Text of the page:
Artist Spotlight: Taryn Fisher Fine Art

In a highly unpredictable time, Taryn Fisher has learned valuable skills in how to engage her arts community.

“More than ever we need art,” said Fisher. “I see it as something that can bring us not only together, but forward. I think a lot about the role of art in terms of who we are as a community and civilization. It helps us envision and aspire.”

Taryn Fisher Supports Artists & Activists

Fisher has held onto this vision in her development of Taryn Fisher Fine Art, which offers art curation, artist representation services and business consulting. She launched her business this year “to amplify the artworks of accomplished artists who are passionate about positive impact and whose art activism inspires crucial conversations about social justice, environmental stewardship, and community.”

“It’s about greater exposure for artists and opportunities for art lovers,” said Fisher. “I’m that bridge or liaison between people making art and those who love and appreciate art.”

She rents a small space in the Hannah Grimes Center for Entrepreneurship.

“It’s set up like a gallery,” said Fisher of the space, called Studio 1868, where she hosts art installations. “My business plan is organically taking shape there. I offer the space, lighting, music, mood and welcoming atmosphere. I work hard for people to walk into a space and have that experience.”

The experience could also be a book launch, pop-up gallery, reception or any art/artist-related event.

“There’s a shared sense that this is a space that’s been created at this moment in time,” said Fisher. “Even if it’s unconventional; like the conference room lighting in the space isn’t gallery lighting, it’s okay. People are generous, forgiving and open.”

During a recent pop-up gallery at Studio 1868, Fisher arranged all the furniture to the perimeter of the room.

“I wanted people to feel embraced by the art,” she said. “Immediately there was an energy in the room and people started having conversations.”

Fisher’s Previous Galleries

Since the start of the pandemic in early 2020, Fisher had operated three art galleries in as many locations in downtown Keene and one online.

“When I relocated to Keene in 2016, I thought arts and culture is important in economic development,” she said, “and I thought it was an important aspect of quality of life.”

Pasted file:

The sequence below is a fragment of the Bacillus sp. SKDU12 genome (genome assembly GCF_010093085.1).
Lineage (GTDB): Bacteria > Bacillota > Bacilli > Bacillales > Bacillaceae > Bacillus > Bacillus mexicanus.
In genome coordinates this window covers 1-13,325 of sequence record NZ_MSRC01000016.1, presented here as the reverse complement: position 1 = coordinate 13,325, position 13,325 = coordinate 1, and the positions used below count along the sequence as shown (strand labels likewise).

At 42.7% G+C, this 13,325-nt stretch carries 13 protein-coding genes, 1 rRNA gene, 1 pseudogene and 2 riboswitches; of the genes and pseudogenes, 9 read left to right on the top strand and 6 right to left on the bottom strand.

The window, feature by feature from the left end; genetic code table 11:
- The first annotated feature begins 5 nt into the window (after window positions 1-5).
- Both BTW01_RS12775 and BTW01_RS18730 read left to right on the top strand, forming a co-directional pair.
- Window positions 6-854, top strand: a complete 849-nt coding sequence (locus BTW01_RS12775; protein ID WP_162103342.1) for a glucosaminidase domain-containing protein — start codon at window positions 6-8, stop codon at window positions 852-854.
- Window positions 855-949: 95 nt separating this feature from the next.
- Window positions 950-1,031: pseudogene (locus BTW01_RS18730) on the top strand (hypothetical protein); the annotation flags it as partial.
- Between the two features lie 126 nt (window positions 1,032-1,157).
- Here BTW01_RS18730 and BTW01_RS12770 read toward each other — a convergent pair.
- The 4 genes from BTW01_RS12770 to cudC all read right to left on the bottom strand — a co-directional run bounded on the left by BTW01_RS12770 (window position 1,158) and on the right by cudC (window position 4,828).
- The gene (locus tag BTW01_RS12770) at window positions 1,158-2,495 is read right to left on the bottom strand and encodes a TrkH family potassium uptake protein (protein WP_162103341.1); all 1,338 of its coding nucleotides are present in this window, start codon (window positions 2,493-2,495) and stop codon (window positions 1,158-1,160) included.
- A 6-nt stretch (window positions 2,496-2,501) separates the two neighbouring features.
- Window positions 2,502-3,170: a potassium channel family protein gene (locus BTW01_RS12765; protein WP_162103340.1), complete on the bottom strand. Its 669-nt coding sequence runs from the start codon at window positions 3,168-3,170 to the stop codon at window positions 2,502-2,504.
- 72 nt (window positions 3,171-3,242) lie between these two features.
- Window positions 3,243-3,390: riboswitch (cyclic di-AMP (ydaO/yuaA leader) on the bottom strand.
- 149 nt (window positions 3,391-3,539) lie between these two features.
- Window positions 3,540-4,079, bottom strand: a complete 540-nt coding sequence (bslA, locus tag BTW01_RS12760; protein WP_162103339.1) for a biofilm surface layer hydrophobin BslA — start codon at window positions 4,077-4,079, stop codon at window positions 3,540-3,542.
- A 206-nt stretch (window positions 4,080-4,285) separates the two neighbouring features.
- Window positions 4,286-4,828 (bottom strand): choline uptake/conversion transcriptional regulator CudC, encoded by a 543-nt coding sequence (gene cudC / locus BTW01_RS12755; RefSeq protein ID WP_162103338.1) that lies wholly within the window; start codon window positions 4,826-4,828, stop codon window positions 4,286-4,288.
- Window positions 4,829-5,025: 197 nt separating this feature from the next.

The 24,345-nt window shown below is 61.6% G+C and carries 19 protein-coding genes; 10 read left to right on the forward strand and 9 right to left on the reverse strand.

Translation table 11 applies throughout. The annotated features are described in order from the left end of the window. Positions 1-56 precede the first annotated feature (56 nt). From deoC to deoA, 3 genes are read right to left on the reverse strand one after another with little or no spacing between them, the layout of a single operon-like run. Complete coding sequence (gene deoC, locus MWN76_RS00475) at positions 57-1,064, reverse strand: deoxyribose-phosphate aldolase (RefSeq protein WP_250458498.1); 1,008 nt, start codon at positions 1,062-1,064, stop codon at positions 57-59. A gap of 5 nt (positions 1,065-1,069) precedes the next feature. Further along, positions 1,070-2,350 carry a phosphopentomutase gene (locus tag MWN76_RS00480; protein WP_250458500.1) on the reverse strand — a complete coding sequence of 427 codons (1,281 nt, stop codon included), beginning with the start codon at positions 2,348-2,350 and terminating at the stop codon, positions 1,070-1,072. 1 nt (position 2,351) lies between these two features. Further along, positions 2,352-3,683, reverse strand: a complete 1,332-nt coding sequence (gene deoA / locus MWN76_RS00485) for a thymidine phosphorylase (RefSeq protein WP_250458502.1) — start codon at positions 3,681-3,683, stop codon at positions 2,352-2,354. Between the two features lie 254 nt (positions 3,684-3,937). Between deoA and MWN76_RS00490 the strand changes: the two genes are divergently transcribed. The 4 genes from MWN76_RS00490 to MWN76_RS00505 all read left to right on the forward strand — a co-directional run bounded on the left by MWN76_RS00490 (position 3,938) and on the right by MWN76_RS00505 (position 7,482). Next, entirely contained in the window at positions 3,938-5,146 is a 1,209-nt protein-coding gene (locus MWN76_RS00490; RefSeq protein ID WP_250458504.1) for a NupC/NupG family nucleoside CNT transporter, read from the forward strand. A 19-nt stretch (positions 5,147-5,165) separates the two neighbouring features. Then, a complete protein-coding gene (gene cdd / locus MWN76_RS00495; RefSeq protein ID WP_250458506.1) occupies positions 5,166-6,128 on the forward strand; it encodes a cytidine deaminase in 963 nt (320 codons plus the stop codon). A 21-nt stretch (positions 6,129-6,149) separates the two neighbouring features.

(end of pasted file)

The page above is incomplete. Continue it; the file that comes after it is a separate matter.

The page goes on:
When COVID-19 arrived in Cheshire County and led to her shutting the doors of the League of NH Craftsmen Gallery she’d opened only a year earlier on Central Square, she was looking for a fresh start.

Not only did she create one, she named her new business after it: The New Leaf Gallery, located in a second-floor space on Central Square. She opened it in December of 2020 with League gallery artist and printmaker, Matt Brown. The vision was to offer a curated portfolio of contemporary, handmade prints by artists living and working in northern New England and offer individualized client service. They also began focusing on their e-commerce operations, including online events such as interactive talks with artists and annual exhibits. They began partnering with local businesses who hung some of their exhibits, including Prime Roast Coffee Co. and Green Energy Options.

“We wanted to be the antithesis of Amazon,” she said. “We were focusing on developing something really special and doing it really well. It’s not about the transaction; it’s about the experience.”

At the start of 2021, she and Brown felt they needed to be on the first floor. Accordingly, they began searching for a space and found one at 11 Roxbury St. It gave them a street-level presence they agreed was critically important, opening a channel that allowed them to interact person-to-person. This was what people were so desperately craving after being in isolation in the early months of the pandemic.

A year and a half later, Brown relocated his gallery and Fisher once again had to redefine her business role.

She always wants to ensure that she’ll find creative ways to connect artists and art lovers, said Taryn, in an intimate, individualized, in-person, real way.

“I want to find what the art lover/art buyer is looking for and who the artists are who might be the best fit,” she said. “It’s a way to introduce artists (people) may not know or think about. It’s a very different way to do this.”

For more information about the Arts Access Project: opening doors to the arts, click on this link: Arts Access project and resources.

Photos courtesy of Taryn Fisher Fine Art on Facebook.

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